Browsing through books: The Mandibles: A family 2029-2047 by Lionel Shriver (2016)

My Browsing through books series is about books that I read or skim for research. This time I review a piece of (speculative) economic fiction by Lionel Shriver: The Mandibles: A family 2029-2047.

This book is a deeply humane story about lives in the times of fiscal policy gone terribly wrong. Now, this has been or is or, unfortunately, most likely will be a reality for too many people. But usually in Western narratives these are lives that are considered unprivileged, most likely to be lived in a colonised and used-up territory in the Majority World (formerly known as the developing countries). In this book the fictional lives are upper middle-class citizens based the United States of America.

The book has a ‘macro’ narrative of the President of USA declaring a national reaction to international fiscal policies that sends the country gradually into a deep humanitarian crisis. The book could be focusing solely on this narrative and the power play play taking place in international and national institutions, since Shriver seems to have a lot of knowledge about financial institutions.

However, the author chooses to portray the story of Mandibels, a family during the span of the story, 2029-2047. In the pre-collapse USA, they are well-off by many standards. Some members of the family would be definitely categorised as upper class, even elites. Despite some of the family members having chosen a less well-off careers, some could consider them as part of the elites, or at leas upper middle-class, for having such a choices to be made, in the anticipation of an inheritance from the Grand Great Man (the 90+ year old family patriarch). But due to the collapse, their assets are mostly wiped out, which sends them to survive with the rest of the mortals.

Focusing on one family shows the full scale of nationwide turmoil. Everything they know changes, also for the less privileged members of the family. The choice of focusing on a family makes this speculative economic science fiction story into a great construct that sends me as a reader to feel empathy, fear and gratitude. I’m devastated by the descriptions of human, and the non-elaborated but inevitable other-than-human, suffering that invokes a feeling of how lucky I am as a reader in my position with enough food and shelter at the moment. At the same time I’m fascinated by the powers of economic policy over the lives of people, who thought that things were under control.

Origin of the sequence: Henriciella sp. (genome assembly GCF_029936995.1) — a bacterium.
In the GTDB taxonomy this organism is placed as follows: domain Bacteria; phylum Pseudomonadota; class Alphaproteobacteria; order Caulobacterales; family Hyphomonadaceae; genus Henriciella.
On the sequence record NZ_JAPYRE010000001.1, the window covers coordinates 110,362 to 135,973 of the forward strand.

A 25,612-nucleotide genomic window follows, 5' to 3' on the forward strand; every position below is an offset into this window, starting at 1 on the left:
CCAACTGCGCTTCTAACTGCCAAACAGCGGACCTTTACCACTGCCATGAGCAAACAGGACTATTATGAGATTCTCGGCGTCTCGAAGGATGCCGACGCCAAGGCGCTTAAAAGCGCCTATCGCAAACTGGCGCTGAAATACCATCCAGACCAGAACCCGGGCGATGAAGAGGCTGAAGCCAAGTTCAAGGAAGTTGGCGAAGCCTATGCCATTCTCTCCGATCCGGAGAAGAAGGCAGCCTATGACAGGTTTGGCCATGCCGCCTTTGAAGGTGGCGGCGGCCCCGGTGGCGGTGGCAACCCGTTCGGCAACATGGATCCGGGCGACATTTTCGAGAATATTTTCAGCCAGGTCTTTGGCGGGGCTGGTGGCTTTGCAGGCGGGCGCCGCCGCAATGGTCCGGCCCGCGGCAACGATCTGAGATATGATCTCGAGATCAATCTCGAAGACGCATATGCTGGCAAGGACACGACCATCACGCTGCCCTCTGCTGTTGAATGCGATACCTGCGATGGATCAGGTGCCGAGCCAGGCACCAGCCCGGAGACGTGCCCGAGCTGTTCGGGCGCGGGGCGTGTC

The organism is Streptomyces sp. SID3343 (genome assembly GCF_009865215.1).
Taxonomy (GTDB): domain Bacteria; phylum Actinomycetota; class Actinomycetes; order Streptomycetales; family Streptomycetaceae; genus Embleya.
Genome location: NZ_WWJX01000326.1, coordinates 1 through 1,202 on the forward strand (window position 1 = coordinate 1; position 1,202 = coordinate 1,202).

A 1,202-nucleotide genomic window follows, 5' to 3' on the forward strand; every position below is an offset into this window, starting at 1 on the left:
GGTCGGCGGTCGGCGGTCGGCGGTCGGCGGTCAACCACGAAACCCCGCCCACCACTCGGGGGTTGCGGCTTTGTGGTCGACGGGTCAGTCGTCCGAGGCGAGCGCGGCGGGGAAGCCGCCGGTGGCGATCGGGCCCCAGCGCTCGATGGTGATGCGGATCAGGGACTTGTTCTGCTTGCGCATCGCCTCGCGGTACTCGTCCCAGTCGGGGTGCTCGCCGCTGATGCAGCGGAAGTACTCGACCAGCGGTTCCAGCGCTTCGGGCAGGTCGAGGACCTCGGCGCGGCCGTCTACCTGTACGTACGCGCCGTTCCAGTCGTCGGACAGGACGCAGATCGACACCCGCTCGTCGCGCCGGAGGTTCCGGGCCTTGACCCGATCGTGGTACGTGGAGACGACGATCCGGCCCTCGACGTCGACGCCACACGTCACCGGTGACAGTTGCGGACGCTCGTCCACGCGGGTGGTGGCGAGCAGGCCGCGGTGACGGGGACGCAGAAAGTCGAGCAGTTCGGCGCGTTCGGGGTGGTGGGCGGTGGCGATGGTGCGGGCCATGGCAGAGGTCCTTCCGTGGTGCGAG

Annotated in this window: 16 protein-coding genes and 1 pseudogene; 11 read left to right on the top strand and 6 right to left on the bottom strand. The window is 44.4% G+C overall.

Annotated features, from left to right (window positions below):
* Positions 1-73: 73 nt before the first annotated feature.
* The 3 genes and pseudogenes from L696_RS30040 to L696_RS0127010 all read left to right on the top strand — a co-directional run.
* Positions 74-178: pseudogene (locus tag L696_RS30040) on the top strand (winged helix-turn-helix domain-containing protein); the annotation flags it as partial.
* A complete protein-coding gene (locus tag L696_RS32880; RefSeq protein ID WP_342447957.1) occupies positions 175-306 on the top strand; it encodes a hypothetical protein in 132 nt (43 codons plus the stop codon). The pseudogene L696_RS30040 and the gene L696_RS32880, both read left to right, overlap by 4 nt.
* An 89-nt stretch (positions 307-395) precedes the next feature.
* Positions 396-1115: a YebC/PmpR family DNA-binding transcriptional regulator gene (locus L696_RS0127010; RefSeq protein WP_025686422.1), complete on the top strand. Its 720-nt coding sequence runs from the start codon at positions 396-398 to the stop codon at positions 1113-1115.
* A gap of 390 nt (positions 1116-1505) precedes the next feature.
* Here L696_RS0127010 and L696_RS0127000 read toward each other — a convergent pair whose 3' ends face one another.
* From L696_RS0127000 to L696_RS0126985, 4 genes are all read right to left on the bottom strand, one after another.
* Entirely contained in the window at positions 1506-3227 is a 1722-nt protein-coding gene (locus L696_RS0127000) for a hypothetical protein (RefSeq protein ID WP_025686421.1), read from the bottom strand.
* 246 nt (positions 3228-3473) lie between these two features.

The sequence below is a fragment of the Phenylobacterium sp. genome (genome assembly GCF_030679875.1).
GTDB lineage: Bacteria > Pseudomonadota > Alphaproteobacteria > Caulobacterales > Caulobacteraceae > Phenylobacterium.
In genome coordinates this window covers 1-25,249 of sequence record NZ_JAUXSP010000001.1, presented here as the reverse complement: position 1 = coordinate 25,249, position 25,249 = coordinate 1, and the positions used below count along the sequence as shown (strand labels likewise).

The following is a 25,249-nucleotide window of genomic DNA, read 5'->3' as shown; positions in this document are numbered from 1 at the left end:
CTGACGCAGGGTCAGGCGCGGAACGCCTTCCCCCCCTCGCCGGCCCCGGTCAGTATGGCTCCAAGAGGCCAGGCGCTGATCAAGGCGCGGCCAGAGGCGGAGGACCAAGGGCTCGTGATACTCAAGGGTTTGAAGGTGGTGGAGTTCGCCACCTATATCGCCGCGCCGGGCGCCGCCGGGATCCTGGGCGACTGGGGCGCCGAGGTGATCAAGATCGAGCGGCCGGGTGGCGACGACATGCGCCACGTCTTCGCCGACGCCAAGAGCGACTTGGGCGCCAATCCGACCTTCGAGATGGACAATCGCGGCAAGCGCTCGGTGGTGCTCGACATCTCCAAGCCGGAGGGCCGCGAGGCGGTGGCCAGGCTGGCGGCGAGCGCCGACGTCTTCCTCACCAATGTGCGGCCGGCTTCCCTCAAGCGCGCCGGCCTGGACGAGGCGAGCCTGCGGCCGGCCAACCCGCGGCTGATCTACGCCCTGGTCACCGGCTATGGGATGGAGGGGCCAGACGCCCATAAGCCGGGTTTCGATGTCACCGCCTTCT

This book made me think of the Finnish recession in 1990s. I was too young and unknowledgeable to be Willing, a central character of an observant child, but I remember some of it. People were shocked because they lost their jobs, businesses, houses and savings, among others things. They were indebted for life. They felt ashamed, alone and angry. For many Finns, the 1990s recession shook the trust felt for institutions.

Most of all, this book made me want to understand more what economics is about and listen more what economists have to say. I’m surprised by this result. Let me elaborate.

To me economics has felt like a deadend for years. What else to think about a field of study that is mostly speculative (see for example Economic Science Fictions)  and quarrelling, given its schools of thought and an internal pecking order? What has annoyed me the most is the religion like status of economics and its high priest economists, who offer their wisdom to the unknowledgeable mortals. They included politicians, who then roll their eyes, but still obey. How is it possible that this way of thinking has come to have such great impact? While I have long appreciate Ha-Jong Chang’s relentless efforts to dismantle economics (see for example Economics: The user’s guide), I had decided to rather ignore mainstream discussions than to educate myself and participate more. But this book wanted me to discuss more. In order to do that, I want to deepen my understanding of heterodox economics, such as community economies, feminist economics and postgrowth economics.

Finally, this book makes me want to prevent the dominant economic thinking of messing up everyone’s lives ever again. This includes changing the way we think about societies and culture. I have a business school education and I know many good people who decided to gain their living as, for example, accountants, auditors, bankers, marketers, logistics experts, economists, and business persons. I value their skills. But most of what we were taught strengthens the status quo (ceteris paribus). To me the most logical thing is to redirect this knowhow towards activities that repair, regenerate, and make sense within planetary boundaries. This is yet another justification for thinking about postgrowth work and livelihoods.

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